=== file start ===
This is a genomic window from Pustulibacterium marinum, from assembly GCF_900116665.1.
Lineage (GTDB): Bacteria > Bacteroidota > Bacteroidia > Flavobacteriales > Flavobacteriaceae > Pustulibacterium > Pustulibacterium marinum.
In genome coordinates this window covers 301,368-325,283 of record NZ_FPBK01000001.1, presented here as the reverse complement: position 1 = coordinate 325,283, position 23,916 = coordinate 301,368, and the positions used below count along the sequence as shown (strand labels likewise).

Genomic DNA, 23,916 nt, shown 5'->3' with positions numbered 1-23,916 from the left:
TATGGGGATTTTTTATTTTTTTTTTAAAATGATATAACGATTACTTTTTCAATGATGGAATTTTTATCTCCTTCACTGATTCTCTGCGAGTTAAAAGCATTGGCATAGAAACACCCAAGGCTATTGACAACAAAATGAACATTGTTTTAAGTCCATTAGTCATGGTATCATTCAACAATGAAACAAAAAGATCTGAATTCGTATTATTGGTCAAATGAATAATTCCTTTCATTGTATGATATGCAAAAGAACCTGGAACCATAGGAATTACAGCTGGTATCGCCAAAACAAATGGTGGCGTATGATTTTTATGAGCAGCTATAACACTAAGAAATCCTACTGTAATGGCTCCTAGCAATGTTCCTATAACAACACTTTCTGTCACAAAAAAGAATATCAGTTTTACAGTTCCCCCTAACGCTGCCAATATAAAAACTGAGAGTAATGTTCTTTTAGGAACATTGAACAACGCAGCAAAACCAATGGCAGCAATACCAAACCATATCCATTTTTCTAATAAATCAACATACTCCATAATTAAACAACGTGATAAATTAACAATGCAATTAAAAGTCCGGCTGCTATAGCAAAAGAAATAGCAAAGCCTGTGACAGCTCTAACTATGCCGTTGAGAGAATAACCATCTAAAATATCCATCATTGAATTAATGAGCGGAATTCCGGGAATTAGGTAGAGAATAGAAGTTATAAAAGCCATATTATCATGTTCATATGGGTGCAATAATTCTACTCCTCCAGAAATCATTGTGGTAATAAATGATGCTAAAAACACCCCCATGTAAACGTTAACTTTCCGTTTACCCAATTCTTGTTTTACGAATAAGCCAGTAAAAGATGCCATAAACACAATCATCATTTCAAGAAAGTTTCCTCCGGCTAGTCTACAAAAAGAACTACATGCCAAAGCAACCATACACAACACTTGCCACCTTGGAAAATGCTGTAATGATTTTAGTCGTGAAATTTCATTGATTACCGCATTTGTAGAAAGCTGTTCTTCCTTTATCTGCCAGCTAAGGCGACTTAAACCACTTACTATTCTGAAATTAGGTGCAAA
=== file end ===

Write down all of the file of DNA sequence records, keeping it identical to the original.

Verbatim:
This is a genomic window from Pustulibacterium marinum, from assembly GCF_900116665.1.
Lineage (GTDB): Bacteria > Bacteroidota > Bacteroidia > Flavobacteriales > Flavobacteriaceae > Pustulibacterium > Pustulibacterium marinum.
In genome coordinates this window covers 301,368-325,283 of record NZ_FPBK01000001.1, presented here as the reverse complement: position 1 = coordinate 325,283, position 23,916 = coordinate 301,368, and the positions used below count along the sequence as shown (strand labels likewise).

Genomic DNA, 23,916 nt, shown 5'->3' with positions numbered 1-23,916 from the left:
TATGGGGATTTTTTATTTTTTTTTTAAAATGATATAACGATTACTTTTTCAATGATGGAATTTTTATCTCCTTCACTGATTCTCTGCGAGTTAAAAGCATTGGCATAGAAACACCCAAGGCTATTGACAACAAAATGAACATTGTTTTAAGTCCATTAGTCATGGTATCATTCAACAATGAAACAAAAAGATCTGAATTCGTATTATTGGTCAAATGAATAATTCCTTTCATTGTATGATATGCAAAAGAACCTGGAACCATAGGAATTACAGCTGGTATCGCCAAAACAAATGGTGGCGTATGATTTTTATGAGCAGCTATAACACTAAGAAATCCTACTGTAATGGCTCCTAGCAATGTTCCTATAACAACACTTTCTGTCACAAAAAAGAATATCAGTTTTACAGTTCCCCCTAACGCTGCCAATATAAAAACTGAGAGTAATGTTCTTTTAGGAACATTGAACAACGCAGCAAAACCAATGGCAGCAATACCAAACCATATCCATTTTTCTAATAAATCAACATACTCCATAATTAAACAACGTGATAAATTAACAATGCAATTAAAAGTCCGGCTGCTATAGCAAAAGAAATAGCAAAGCCTGTGACAGCTCTAACTATGCCGTTGAGAGAATAACCATCTAAAATATCCATCATTGAATTAATGAGCGGAATTCCGGGAATTAGGTAGAGAATAGAAGTTATAAAAGCCATATTATCATGTTCATATGGGTGCAATAATTCTACTCCTCCAGAAATCATTGTGGTAATAAATGATGCTAAAAACACCCCCATGTAAACGTTAACTTTCCGTTTACCCAATTCTTGTTTTACGAATAAGCCAGTAAAAGATGCCATAAACACAATCATCATTTCAAGAAAGTTTCCTCCGGCTAGTCTACAAAAAGAACTACATGCCAAAGCAACCATACACAACACTTGCCACCTTGGAAAATGCTGTAATGATTTTAGTCGTGAAATTTCATTGATTACCGCATTTGTAGAAAGCTGTTCTTCCTTTATCTGCCAGCTAAGGCGACTTAAACCACTTACTATTCTGAAATTAGGTGCAAA